2015-11-09T08:10:18Z

Customizing the Flask Response Class

The Flask response class, appropriately called Response, is rarely used directly by Flask applications. Instead, Flask uses it under the covers as a container for the response data returned by application route functions, plus some additional information needed to create an HTTP response.

What's not widely known, is that Flask gives applications the option to replace the stock response class with a custom one, opening the door to some neat tricks. In this article I'm going to show you how to take advantage of this technique to simplify your application code.

How Do Flask Responses Work?

Most applications do not use the Response class from Flask directly, but that does not mean it does not get used. In fact, Flask creates response objects for every request. So how does this work?

The response cycle begins when the function invoked by Flask to handle a request returns. In a web application, routes typically end with a call to the render_template function, which causes the referenced template file to be rendered and returned as a string:

@app.route('/index')
def index():
    # ...
    return render_template('index.html')

But as you probably know, a Flask route handler function can optionally return two additional values, which set a response status code and custom HTTP headers:

@app.route('/data')
def index():
    # ...
    return render_template('data.json'), 201, {'Content-Type': 'application/json'}

In this example, the status code is set to 201 to override the Flask 200 default, the standard code for a successfully handled request. The example also sets the Content-Type header to indicate that the response contains JSON data, because if you don't specifically set a content type, Flask sets it to HTML.

The above examples show the three basic components of a response, which are the data or body, the status code, and the headers. Flask's application instance has a make_response() function, which takes the return value from the route function (which can be a single value or a tuple with one, two or three values) and populates a Response object with them.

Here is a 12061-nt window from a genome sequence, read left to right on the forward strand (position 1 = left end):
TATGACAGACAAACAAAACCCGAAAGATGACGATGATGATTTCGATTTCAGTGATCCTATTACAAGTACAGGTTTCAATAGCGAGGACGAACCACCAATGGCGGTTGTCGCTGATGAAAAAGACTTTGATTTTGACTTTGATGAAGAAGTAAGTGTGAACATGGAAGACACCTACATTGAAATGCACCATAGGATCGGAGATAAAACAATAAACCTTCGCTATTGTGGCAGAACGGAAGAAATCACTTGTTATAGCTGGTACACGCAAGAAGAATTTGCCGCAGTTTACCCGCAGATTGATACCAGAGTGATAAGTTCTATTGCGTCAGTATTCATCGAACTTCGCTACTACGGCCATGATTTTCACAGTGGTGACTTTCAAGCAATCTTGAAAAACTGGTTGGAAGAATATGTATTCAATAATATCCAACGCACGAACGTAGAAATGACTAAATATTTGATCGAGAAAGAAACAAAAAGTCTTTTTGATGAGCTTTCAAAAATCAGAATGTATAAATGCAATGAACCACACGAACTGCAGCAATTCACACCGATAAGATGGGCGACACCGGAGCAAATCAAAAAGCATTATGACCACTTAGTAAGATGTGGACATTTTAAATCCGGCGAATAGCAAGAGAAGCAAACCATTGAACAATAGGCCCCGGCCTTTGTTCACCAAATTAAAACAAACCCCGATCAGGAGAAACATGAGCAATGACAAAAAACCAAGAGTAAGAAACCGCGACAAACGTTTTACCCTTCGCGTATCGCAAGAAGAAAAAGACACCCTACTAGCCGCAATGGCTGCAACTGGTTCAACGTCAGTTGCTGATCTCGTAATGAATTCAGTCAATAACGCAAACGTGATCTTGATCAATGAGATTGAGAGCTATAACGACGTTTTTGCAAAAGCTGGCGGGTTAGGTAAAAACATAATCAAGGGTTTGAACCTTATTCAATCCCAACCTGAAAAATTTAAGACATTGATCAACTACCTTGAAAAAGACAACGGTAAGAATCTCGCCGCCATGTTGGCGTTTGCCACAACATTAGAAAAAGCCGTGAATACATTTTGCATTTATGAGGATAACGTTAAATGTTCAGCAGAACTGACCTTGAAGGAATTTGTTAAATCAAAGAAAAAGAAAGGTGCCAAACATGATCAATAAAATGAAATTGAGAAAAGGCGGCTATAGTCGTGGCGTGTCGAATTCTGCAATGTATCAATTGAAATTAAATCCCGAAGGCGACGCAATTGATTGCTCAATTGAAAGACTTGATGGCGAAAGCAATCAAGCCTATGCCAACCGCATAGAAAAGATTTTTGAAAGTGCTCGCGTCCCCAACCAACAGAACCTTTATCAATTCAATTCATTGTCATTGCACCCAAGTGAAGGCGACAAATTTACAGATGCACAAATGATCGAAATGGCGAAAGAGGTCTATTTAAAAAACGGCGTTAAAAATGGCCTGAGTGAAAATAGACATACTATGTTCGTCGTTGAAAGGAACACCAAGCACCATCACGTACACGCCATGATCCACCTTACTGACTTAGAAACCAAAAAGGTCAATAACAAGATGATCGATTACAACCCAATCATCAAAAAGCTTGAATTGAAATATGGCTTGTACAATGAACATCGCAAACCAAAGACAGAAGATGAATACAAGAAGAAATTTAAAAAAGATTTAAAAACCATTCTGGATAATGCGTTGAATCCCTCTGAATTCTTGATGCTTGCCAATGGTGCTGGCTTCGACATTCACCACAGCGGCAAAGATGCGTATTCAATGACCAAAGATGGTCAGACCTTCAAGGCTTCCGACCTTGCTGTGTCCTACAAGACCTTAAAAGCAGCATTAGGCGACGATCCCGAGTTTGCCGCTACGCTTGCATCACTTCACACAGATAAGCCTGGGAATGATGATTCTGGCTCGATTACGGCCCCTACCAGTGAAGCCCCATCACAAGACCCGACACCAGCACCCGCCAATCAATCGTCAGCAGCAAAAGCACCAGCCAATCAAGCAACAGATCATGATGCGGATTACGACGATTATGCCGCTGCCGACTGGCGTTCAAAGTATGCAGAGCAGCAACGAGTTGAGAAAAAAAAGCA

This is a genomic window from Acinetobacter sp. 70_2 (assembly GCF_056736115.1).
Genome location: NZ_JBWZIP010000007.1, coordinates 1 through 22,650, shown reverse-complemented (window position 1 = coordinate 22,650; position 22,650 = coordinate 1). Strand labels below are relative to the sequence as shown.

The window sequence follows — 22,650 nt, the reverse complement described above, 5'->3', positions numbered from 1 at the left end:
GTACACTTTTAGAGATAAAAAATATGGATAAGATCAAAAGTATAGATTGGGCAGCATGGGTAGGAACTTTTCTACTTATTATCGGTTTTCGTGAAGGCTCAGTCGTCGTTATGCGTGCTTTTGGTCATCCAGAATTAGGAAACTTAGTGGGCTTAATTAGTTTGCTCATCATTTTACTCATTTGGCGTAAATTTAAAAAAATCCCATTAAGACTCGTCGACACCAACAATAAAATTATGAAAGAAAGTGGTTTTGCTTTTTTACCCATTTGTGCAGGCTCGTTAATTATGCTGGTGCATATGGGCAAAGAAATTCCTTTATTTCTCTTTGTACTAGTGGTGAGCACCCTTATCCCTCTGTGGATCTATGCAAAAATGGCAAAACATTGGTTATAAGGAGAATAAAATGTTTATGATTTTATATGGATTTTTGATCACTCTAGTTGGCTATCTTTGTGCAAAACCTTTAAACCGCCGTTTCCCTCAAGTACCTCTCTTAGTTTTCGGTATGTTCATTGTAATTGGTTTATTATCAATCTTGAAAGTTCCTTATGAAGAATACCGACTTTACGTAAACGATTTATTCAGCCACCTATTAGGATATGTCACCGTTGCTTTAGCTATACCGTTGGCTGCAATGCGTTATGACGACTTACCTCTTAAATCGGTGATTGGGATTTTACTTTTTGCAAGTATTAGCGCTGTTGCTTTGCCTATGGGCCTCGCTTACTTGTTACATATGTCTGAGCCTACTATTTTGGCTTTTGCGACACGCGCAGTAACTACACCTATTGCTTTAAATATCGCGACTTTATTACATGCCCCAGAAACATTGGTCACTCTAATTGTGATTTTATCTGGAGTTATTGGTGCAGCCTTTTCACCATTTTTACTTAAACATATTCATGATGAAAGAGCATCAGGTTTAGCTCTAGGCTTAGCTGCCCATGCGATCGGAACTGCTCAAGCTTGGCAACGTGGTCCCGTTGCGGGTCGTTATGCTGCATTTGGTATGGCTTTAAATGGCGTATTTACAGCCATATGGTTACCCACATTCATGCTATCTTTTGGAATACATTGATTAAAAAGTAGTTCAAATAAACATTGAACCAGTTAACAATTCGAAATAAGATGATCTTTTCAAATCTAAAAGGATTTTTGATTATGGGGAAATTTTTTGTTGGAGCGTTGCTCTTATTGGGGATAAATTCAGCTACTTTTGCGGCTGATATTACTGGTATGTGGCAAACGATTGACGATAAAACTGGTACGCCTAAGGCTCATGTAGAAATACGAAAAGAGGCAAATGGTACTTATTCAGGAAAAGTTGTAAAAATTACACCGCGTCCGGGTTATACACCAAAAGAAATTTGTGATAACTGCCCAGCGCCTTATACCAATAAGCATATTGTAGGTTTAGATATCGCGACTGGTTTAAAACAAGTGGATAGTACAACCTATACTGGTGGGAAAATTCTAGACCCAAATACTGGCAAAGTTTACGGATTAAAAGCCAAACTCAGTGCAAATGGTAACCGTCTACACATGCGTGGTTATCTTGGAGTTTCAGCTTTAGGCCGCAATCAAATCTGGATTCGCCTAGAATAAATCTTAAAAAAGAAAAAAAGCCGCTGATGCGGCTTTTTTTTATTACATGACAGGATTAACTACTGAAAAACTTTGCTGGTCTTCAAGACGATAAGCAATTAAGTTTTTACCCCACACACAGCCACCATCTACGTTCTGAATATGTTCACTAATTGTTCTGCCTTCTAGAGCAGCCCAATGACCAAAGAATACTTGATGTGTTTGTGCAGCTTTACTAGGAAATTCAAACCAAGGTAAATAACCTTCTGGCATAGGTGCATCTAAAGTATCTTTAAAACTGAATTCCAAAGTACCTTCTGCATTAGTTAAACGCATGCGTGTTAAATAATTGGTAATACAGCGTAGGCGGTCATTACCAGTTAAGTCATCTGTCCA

You can actually see how this process works in a Python console session. First create a virtual environment and install Flask in it, then start a Python session and type the following:

>>> from flask import Flask
>>> app = Flask(__name__)
>>> app.make_response('Hello, World')
<Response 12 bytes [200 OK]>
>>> app.make_response(('Hello, World', 201))
<Response 12 bytes [201 CREATED]>

Here I created a scratch Flask application instance, and then invoked the make_response() method to create some Response objects. In the first one I sent a string as argument, so the response is populated with defaults for status code and headers. In the second example I sent a tuple with two values, to force a non-default status code. Note the double parentheses in this second call, which wrap the string and the status code in a tuple. This is required because make_response() takes a single argument.

Once Flask has a Response object that represents the route function's response, it does a few things with it. Among them, it passes it to any defined after_request handlers, which gives the application a chance to insert or modify headers, change the body or the status code, or even replace the response with a completely new one if it so desires. In the end, Flask takes the final response object, renders it as HTTP, and sends it to the client.

The Flask Response Class

Let's look at the most interesting aspects of the response class. The following class definition shows what in my opinion are the salient attributes and methods of this class:

class Response:
    charset = 'utf-8'
    default_status = 200
    default_mimetype = 'text/html'

    def __init__(self, response=None, status=None, headers=None,
                 mimetype=None, content_type=None, direct_passthrough=False):
        pass

    @classmethod
    def force_type(cls, response, environ=None):
        pass

Note that if you go to the Flask source code you will not find the definitions above. Flask's Response class is actually a very tiny shell that derives from Werkzeug's class of the same name. In turn, Werzeug's Response class inherits from the BaseResponse class, in which the above elements are defined.

The three class attributes charset, default_status and default_mimetype define some defaults. If any of these defaults do not work for your application, then you can subclass the Response class and define your own, instead of having to set your custom values in every response. For example, if your application is an API that returns XML from all routes, you can change default_mimetype to application/xml in your custom response and then Flask will return XML responses by default, as you will see later.

I will not go into great detail describing the __init__ constructor (you can read about that in the Werkzeug documentation), but note that the three important elements of the Flask responses, which are the response body, the status code and the headers, are given as arguments. In a subclass, the constructor could change the rules that determine how responses are created.